Depot Laying Journey - January 1911

Having set off across the disintegrating Ross Sea ice on 24 January 1911, the "Depot Laying Journey" to which Scott had committed the company was making slow but steady progress. He reported from their second camp on 28-29 January 1911 that they had reached the Great Barrier of the Ross Ice Shelf. They had covered roughly 18 miles with their massive loads and would dedicate the coming days to portaging all of it up to the Ice Shelf. The Depot Team consisted of: 12 men, 8 ponies, 26 dogs - hauling 5,538 pounds of gear and necessities as far as "Cache 1".

These supplies were augmented with others brought as far south through McMurdo Sound as the "Glacier Tongue" by the Terra Nova, which was moving well through the softened, summer ice. For all this work the ponies were paired and attached to one of four sledges. Scott's journal entry from 24 January 1911 contains a detailed manifest, listing the more than 600 pounds loaded onto each of these sledges. (Journals, p. 107-108, Carroll & Graf [1996]). Scott also recorded the extent of the men's gear. Each wore: vest and drawers, woollen shirt, jersey, balaclava, wind suit, two pairs of socks, and ski boots. Each carried the following spare gear: 2 pairs under socks, 2 pairs outer socks, 1 pair hair socks, 1 pair night socks, 1 payjama jacket, 1 payjama trousers, 1 woollen mitts, 2 finnesko, and skein. Each man was allowed two pounds of discretionary items. (Journals, p. 108, Carroll & Graf [1996]). Cherry-Garrard described the existential debates that surrounded the fateful choices the men would make in utilizing those two pounds. "Many were the arguments," Cherry-Garrard said, "as to the relative value of a pair of socks or their equivalent in tobacco." (Apsley Cherry-Garrard, The Worst Journey in the World, p. 108, Carroll & Graf [1989]). Cherry-Garrard's invoice contains some interesting details left out of Scott's. For example, he notes that the men were keen to have large safety-pins on hand "with which to hang up our socks." (Apsley Cherry-Garrard, The Worst Journey in the World, p. 108, Carroll & Graf [1989]).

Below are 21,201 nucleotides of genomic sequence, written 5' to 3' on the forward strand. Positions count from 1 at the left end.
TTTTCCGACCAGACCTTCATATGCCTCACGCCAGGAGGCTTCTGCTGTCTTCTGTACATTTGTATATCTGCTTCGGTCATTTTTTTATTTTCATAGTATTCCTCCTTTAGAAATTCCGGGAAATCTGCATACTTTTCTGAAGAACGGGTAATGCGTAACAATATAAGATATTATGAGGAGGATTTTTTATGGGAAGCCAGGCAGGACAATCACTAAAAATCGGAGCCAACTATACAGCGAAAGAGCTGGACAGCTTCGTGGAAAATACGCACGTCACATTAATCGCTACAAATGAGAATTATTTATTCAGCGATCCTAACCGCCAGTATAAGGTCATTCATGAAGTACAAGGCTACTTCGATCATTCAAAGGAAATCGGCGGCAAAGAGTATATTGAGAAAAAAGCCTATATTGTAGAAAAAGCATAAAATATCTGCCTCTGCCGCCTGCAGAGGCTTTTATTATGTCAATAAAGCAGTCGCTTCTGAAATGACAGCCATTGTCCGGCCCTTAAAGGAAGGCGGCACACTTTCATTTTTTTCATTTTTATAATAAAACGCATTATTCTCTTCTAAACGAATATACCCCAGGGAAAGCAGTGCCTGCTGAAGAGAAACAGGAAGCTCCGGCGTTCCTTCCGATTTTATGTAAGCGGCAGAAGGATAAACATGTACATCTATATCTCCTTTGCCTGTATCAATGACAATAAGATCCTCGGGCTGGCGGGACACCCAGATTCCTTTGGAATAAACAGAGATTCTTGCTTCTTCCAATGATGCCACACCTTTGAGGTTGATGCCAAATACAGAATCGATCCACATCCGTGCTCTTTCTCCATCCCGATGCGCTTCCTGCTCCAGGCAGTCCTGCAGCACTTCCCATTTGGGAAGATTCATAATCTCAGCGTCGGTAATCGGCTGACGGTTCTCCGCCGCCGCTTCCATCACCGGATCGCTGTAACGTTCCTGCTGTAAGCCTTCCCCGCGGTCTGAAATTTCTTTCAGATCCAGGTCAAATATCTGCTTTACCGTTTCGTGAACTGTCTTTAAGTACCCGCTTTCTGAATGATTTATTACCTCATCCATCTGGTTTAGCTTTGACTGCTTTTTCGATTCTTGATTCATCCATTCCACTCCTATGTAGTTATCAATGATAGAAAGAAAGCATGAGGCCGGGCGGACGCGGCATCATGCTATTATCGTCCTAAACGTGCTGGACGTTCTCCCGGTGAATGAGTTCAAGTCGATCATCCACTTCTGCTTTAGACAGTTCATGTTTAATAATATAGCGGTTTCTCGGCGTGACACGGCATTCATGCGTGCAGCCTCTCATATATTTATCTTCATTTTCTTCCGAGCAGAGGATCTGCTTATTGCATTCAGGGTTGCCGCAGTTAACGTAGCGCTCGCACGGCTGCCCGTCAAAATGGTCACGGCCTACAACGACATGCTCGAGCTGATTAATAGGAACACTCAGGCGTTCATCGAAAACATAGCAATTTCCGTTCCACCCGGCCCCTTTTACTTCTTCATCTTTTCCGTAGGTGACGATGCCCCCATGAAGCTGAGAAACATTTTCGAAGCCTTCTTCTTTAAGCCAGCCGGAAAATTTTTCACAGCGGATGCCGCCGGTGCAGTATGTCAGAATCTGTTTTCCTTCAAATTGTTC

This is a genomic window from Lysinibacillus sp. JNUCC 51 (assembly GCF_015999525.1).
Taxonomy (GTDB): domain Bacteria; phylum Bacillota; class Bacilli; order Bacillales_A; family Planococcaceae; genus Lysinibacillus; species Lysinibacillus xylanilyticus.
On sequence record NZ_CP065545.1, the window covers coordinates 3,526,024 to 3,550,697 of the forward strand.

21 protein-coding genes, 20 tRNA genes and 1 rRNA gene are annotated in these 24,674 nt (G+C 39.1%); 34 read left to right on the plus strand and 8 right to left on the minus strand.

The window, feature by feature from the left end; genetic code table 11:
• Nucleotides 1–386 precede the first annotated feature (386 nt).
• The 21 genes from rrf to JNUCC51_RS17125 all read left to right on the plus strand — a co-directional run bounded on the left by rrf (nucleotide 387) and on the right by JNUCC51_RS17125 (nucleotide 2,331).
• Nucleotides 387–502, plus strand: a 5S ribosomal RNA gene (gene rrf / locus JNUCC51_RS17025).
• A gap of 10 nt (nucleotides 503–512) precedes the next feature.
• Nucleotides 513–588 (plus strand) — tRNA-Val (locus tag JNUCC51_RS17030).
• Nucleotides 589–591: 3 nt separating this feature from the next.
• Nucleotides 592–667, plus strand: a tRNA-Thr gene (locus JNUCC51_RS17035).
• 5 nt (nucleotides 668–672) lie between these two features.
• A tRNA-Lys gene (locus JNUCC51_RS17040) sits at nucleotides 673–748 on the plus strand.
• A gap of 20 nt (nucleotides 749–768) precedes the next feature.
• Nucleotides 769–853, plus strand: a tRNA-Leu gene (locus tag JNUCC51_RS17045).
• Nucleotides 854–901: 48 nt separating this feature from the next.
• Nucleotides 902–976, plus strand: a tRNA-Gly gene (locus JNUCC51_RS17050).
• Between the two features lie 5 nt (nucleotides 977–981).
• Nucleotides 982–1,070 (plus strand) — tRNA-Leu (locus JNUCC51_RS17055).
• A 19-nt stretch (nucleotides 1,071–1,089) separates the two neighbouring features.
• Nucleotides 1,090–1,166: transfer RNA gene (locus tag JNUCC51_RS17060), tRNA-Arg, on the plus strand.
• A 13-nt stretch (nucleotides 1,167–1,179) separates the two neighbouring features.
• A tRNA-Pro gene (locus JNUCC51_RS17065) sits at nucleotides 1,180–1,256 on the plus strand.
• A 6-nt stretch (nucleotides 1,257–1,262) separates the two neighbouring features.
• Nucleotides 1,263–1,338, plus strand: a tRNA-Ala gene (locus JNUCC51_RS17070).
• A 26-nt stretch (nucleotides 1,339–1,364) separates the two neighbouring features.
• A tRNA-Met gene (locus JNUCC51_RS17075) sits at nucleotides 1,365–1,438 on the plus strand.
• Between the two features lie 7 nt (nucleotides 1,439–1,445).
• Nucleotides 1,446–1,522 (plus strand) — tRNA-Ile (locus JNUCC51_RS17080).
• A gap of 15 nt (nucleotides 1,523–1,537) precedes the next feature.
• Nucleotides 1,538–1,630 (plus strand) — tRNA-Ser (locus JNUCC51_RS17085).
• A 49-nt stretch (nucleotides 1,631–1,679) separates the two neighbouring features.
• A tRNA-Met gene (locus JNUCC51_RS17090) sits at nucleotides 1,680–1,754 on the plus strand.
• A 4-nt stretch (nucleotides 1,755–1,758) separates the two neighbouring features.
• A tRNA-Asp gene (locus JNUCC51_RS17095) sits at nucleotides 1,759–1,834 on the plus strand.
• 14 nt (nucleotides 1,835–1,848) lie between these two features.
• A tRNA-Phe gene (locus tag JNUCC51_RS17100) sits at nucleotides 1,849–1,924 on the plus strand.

The Company hauled the last of the designated supplies off the Terra Nova on 26 January 1911 and Scott - a Royal Navy Captain and thoroughgoing seaman - bid the ship and its crew goodbye (it would depart to New Zealand to avoid the coming, brutal, south-polar winter and return again in 1911 with new supplies) with the kind of heartrending warmth, affection, and gratitude so in keeping with his character. Scott reported that he thanked the ship's crew for their work, and concluded that "they have behaved like bricks and a finer lot of fellows never sailed in a ship." (Journals, p. 109, Carroll & Graf [1996]). The Terra Nova left under the command of Lt. Harry Pennell. Cherry-Garrard made the poignant note that "Four of that Depot party were never to see these men again, and Pennell, Commander of the Queen Mary, went down with his ship in the battle of Jutland." (Apsley Cherry-Garrard, The Worst Journey in the World, p. 110 [1989]).

And the debate over ponies and dogs was now being waged in practice. Scott reported that, in the portage over the Barrier to the Ice Shelf on 27 January 1911, the pony sledges were smoothly hauling upwards of 900 pounds while the dogs were managing only 500 pounds "at a snail's pace." (Journals, p. 110, Carroll & Graf [1996]). Whatever prejudices Scott might have entertained ahead of the expedition were being confirmed on both sides of the debate.